The Articles of Dissolution for your limited liability company have to contain the business name, mailing address, effective date, the name and address of the registered agent, and the signature of a manager or member. The filing fee is $30.
After you have filed the Articles of Dissolution, make sure to send copies to all involved parties, including your local county clerk's office, the Internal Revenue Service (IRS), and the North Carolina Department of Revenue.
Make sure to complete all the necessary steps in dissolving your LLC to avoid any legal consequences and headaches down the road. If you have any questions, be sure to contact an attorney familiar with North Carolina law.
Reasons to Dissolve a North Carolina LLC
An LLC in North Carolina dissolved for many reasons, some of which are voluntary, while others involve administrative dissolution by the North Carolina Secretary of State.
In both cases, it is important to follow the procedure proposed by the North Carolina Secretary of State to avoid any legal consequences.
Voluntary Dissolution of a North Carolina LLC
When the owners voluntarily dissolve their North Carolina LLC, it means that they decided to no longer conduct business in the State.
This happens for a variety of reasons, but most commonly, it is because the company has reached a point where it is no longer profitable, or the owners have decided to move on to other ventures.
Other reasons why this happens include the death of a member, a change in the company's goals or objectives, or when the LLC is merged with another business.
Filing Articles of Dissolution and completing official paperwork is necessary for the voluntary dissolution of a North Carolina LLC. Dissolution filing instructions can be found on the North Carolina Secretary of State's website.
Involuntary Dissolution of a North Carolina LLC
In certain instances, when a North Carolina LLC loses its good standing with the State (fails to file annual reports, operates under a false LLC name, or engages in other prohibited activities), the State may prohibit the LLC to transact business in the State by ordering its dissolution.
When this happens, the LLC must dissolve, and its assets are liquidated.
The LLC will be notified of the impending dissolution and will have an opportunity to cure the deficiency that led to the order.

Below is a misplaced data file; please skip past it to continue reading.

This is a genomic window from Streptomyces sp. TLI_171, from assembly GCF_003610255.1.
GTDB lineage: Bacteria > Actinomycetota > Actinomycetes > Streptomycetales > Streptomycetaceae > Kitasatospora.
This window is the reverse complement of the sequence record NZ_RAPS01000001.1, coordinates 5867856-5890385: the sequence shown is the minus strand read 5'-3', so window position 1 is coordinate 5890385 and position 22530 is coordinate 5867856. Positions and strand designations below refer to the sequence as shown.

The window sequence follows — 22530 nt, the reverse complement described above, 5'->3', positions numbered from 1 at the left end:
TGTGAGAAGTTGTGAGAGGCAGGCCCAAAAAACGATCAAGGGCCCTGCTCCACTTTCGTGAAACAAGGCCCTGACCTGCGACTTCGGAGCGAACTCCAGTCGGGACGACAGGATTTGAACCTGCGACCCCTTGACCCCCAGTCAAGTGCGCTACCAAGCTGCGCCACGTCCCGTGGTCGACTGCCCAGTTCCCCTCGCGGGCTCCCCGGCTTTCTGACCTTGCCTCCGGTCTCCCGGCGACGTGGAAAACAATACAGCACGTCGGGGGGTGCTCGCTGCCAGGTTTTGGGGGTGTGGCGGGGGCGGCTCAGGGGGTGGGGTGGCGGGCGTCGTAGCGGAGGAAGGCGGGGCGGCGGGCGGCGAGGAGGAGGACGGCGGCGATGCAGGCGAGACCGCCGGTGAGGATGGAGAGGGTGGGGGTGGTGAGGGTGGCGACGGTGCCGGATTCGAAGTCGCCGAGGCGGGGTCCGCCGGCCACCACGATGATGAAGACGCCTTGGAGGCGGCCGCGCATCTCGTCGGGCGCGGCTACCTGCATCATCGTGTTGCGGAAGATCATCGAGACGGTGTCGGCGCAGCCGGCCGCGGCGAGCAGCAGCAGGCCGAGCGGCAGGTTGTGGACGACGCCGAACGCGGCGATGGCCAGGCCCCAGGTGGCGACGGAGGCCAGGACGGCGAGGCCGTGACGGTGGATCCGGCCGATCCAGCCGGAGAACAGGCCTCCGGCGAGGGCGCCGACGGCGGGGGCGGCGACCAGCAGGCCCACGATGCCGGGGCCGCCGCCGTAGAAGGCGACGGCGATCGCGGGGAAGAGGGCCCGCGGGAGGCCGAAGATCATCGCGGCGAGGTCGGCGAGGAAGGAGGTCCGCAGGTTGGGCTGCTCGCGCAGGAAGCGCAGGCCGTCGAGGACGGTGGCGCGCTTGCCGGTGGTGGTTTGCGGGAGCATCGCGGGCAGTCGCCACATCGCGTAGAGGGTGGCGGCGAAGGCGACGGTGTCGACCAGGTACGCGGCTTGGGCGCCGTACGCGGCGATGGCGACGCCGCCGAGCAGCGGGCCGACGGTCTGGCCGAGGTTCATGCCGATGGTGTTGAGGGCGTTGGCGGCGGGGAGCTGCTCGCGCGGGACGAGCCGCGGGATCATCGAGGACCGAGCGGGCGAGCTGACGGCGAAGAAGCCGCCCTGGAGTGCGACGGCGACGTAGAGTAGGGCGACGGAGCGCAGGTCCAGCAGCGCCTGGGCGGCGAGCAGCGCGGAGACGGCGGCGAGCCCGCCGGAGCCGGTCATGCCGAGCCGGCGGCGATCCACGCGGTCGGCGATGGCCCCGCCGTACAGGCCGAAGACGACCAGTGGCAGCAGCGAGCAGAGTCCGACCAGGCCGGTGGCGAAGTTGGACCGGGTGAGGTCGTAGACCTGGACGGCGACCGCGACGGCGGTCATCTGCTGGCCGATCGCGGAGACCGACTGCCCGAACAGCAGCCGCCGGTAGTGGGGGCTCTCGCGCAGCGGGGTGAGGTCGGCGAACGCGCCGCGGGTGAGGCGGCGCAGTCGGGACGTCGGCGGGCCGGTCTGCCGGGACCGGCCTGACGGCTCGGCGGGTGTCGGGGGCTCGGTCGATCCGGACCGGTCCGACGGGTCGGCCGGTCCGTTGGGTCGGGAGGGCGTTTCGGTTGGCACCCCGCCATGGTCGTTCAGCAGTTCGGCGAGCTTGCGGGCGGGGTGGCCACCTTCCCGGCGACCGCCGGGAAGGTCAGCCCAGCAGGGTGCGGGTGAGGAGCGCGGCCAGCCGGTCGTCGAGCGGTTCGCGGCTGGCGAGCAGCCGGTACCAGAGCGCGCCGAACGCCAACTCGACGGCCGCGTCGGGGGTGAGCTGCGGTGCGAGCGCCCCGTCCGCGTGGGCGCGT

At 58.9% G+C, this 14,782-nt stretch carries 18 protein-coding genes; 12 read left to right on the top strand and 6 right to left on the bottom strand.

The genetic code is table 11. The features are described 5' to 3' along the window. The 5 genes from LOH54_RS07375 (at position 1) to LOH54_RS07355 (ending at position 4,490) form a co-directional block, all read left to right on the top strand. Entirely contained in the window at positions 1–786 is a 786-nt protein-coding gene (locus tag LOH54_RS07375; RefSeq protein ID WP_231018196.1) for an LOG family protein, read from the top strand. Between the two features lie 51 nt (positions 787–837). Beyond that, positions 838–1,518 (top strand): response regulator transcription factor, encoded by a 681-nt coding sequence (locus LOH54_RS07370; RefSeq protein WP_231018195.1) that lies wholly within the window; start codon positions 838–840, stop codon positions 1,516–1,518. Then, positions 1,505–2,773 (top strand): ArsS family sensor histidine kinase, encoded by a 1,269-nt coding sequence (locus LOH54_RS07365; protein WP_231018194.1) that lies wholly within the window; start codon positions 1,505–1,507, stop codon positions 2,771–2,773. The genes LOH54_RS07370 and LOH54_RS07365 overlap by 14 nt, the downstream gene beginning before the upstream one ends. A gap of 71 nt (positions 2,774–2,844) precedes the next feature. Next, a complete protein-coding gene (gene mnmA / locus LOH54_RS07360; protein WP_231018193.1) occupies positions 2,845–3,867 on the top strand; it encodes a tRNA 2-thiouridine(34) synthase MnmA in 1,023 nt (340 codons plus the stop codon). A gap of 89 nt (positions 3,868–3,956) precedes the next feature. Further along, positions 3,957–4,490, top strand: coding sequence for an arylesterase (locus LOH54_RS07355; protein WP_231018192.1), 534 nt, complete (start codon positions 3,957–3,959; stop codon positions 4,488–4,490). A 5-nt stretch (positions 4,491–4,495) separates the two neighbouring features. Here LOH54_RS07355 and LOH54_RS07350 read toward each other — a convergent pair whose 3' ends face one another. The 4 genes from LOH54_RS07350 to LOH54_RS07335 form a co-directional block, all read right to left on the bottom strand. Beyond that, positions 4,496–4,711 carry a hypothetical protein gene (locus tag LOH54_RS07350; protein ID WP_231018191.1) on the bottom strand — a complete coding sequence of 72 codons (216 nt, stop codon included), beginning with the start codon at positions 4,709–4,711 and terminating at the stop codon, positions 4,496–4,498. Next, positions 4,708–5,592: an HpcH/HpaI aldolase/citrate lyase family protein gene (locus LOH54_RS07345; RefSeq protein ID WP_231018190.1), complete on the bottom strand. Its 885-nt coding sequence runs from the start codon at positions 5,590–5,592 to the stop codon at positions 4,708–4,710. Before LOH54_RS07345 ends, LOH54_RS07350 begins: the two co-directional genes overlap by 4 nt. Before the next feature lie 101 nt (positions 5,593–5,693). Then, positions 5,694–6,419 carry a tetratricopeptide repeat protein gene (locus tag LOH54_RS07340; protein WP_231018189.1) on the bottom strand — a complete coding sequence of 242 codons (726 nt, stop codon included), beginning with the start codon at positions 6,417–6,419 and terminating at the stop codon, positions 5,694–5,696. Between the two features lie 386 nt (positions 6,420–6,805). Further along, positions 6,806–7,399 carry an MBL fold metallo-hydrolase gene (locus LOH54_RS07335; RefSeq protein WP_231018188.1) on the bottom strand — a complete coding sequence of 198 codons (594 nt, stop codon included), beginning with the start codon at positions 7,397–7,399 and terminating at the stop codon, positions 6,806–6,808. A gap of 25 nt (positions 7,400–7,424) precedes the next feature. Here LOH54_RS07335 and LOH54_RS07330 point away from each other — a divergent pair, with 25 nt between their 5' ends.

If the LLC fails to cure the deficiency, then a hearing will be held, at which time members may choose to dissolve the LLC voluntarily or have it involuntarily dissolved by the State.
How Do I Dissolve a Foreign LLC in North Carolina?
Foreign LLCs have to file Form L-14 (Application for Certificate of Withdrawal) with the SOS to dissolve. There is a $10 filing fee for this application form.
Does North Carolina Require Tax Clearance Before LLC Dissolution?
No. However. North Carolina requires LLCs to file the final return with the IRS, even if the company is dissolving. However, if you have some outstanding taxes or penalties, the IRS may hold back the release of your final tax return until these are paid.
How Do I Dissolve My NC LLC Online?
In North Carolina, business owners can file Articles of Dissolution online by searching for "Submit a Filing to an Existing Entity" on the North Carolina SOS website and then uploading a PDF Filing.
How Long Does It Take To Dissolve an LLC in North Carolina?
Dissolving a North Carolina LLC takes up to ten business days. The documents processed by the Secretary of State and filed with the county register of deeds will be processed in the order they are received.
The LLC process is not complete until all required documents and legal information have been properly filed.
How Much Does It Cost to Dissolve an LLC in North Carolina?
North Carolina charges $30 for the Articles of Dissolution. If you opt for expedited processing, there is an additional $200 filing fee. This allows the dissolution to be completed within one day.
Can You Use a Dissolved Company Name in North Carolina?
Yes, you can use the name of a dissolved North Carolina LLC, but only after 120 days from the formal date it was dissolved.
How to Dissolve an LLC in North Carolina: Conclusion
If you are in need of legal assistance to dissolve your LLC, it is best to seek professional help from IncFile.
By working with an experienced lawyer, you can be sure that all necessary steps will be taken and that the process will go as smoothly as possible.
Don't take any chances when it comes to something this important – make sure you get the right advice from a professional.